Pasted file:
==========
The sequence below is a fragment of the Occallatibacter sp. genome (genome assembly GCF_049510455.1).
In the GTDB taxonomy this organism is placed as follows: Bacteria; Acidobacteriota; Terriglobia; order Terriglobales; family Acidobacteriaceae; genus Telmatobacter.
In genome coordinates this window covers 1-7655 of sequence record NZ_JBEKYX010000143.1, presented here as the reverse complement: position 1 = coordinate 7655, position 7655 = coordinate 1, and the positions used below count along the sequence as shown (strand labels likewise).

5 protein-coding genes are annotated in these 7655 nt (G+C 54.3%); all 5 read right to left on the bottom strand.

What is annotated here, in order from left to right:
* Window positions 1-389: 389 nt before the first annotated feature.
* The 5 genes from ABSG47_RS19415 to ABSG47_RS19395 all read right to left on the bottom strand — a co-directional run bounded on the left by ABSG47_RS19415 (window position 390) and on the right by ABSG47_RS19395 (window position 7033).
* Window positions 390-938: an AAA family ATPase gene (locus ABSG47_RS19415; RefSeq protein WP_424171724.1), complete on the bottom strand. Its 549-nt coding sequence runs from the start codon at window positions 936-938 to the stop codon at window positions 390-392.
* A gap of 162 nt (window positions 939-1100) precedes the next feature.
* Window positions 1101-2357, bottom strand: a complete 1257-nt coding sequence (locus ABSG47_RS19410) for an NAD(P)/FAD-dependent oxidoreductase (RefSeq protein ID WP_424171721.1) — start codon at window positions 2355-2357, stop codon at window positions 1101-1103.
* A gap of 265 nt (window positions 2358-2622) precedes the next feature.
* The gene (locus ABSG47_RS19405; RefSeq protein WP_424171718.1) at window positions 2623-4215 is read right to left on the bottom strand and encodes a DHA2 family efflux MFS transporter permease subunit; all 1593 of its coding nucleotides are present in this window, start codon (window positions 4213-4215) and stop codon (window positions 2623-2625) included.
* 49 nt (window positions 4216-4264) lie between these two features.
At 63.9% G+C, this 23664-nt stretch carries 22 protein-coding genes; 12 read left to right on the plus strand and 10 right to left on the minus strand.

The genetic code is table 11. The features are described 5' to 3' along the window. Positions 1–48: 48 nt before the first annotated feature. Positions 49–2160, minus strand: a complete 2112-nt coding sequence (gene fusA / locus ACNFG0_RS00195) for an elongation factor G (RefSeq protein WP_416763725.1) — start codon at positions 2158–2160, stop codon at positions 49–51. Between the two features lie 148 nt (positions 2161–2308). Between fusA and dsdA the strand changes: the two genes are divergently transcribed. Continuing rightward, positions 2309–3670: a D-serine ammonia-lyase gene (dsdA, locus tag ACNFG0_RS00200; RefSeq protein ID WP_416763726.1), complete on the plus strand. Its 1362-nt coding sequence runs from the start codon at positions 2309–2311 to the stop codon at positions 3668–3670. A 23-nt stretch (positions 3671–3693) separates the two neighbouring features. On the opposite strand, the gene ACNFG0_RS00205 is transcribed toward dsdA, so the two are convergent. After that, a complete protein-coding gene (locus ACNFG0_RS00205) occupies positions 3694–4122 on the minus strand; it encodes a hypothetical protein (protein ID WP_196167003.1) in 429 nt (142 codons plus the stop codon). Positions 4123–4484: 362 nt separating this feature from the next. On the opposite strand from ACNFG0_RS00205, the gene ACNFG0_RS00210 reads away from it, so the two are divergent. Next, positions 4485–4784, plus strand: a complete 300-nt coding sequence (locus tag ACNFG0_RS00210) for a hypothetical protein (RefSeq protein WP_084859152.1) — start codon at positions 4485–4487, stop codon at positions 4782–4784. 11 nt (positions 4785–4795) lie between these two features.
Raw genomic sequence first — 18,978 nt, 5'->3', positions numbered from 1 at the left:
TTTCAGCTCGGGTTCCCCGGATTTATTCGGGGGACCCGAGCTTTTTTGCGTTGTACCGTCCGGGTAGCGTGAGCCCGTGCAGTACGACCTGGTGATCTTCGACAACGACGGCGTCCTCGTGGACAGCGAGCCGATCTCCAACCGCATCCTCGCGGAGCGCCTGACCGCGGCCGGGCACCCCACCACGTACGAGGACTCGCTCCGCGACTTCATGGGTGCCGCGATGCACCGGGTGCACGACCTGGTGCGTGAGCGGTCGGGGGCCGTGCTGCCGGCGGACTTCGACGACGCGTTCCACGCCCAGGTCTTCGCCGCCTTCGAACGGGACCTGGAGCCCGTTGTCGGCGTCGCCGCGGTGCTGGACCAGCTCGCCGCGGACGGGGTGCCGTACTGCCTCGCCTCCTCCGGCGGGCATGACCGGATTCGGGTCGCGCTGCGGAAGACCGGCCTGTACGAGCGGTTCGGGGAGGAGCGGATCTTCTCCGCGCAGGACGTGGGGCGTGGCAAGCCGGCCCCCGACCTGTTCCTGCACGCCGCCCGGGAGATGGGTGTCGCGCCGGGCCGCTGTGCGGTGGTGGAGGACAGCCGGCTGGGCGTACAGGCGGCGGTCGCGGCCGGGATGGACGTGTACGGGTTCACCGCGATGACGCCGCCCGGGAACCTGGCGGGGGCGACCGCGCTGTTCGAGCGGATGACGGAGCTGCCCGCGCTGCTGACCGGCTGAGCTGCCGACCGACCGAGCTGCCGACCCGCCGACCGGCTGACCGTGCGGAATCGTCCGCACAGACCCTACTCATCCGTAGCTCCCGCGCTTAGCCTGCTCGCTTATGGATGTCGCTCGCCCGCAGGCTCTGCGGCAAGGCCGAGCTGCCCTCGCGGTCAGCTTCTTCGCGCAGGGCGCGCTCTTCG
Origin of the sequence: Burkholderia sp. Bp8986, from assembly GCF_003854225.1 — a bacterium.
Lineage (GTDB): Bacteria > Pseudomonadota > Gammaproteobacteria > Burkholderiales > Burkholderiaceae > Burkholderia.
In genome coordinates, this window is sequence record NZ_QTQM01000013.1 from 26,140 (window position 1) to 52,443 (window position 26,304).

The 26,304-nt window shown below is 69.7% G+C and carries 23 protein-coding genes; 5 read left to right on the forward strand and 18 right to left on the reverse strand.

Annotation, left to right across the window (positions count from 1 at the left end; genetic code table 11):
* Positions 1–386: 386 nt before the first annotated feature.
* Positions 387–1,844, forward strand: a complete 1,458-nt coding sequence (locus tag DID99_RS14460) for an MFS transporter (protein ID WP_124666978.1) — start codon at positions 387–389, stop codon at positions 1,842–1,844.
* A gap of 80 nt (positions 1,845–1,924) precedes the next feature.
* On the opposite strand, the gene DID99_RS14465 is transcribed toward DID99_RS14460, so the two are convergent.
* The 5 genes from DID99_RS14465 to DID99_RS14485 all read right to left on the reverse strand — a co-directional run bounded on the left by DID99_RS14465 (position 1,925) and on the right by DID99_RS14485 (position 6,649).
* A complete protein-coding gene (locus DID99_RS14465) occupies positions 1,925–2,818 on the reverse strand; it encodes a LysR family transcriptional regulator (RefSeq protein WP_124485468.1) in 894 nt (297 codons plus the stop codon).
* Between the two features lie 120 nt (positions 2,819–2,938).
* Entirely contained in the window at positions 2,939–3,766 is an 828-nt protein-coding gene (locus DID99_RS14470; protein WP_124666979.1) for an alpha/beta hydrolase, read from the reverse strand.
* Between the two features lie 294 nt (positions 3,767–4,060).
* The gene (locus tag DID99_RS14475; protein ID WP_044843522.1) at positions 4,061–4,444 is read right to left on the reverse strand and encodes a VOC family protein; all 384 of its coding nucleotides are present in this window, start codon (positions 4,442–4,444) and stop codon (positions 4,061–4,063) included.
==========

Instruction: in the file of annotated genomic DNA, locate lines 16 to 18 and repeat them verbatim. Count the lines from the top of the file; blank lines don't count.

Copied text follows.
Raw genomic sequence first — 18,978 nt, 5'->3', positions numbered from 1 at the left:
TTTCAGCTCGGGTTCCCCGGATTTATTCGGGGGACCCGAGCTTTTTTGCGTTGTACCGTCCGGGTAGCGTGAGCCCGTGCAGTACGACCTGGTGATCTTCGACAACGACGGCGTCCTCGTGGACAGCGAGCCGATCTCCAACCGCATCCTCGCGGAGCGCCTGACCGCGGCCGGGCACCCCACCACGTACGAGGACTCGCTCCGCGACTTCATGGGTGCCGCGATGCACCGGGTGCACGACCTGGTGCGTGAGCGGTCGGGGGCCGTGCTGCCGGCGGACTTCGACGACGCGTTCCACGCCCAGGTCTTCGCCGCCTTCGAACGGGACCTGGAGCCCGTTGTCGGCGTCGCCGCGGTGCTGGACCAGCTCGCCGCGGACGGGGTGCCGTACTGCCTCGCCTCCTCCGGCGGGCATGACCGGATTCGGGTCGCGCTGCGGAAGACCGGCCTGTACGAGCGGTTCGGGGAGGAGCGGATCTTCTCCGCGCAGGACGTGGGGCGTGGCAAGCCGGCCCCCGACCTGTTCCTGCACGCCGCCCGGGAGATGGGTGTCGCGCCGGGCCGCTGTGCGGTGGTGGAGGACAGCCGGCTGGGCGTACAGGCGGCGGTCGCGGCCGGGATGGACGTGTACGGGTTCACCGCGATGACGCCGCCCGGGAACCTGGCGGGGGCGACCGCGCTGTTCGAGCGGATGACGGAGCTGCCCGCGCTGCTGACCGGCTGAGCTGCCGACCGACCGAGCTGCCGACCCGCCGACCGGCTGACCGTGCGGAATCGTCCGCACAGACCCTACTCATCCGTAGCTCCCGCGCTTAGCCTGCTCGCTTATGGATGTCGCTCGCCCGCAGGCTCTGCGGCAAGGCCGAGCTGCCCTCGCGGTCAGCTTCTTCGCGCAGGGCGCGCTCTTCG
Origin of the sequence: Burkholderia sp. Bp8986, from assembly GCF_003854225.1 — a bacterium.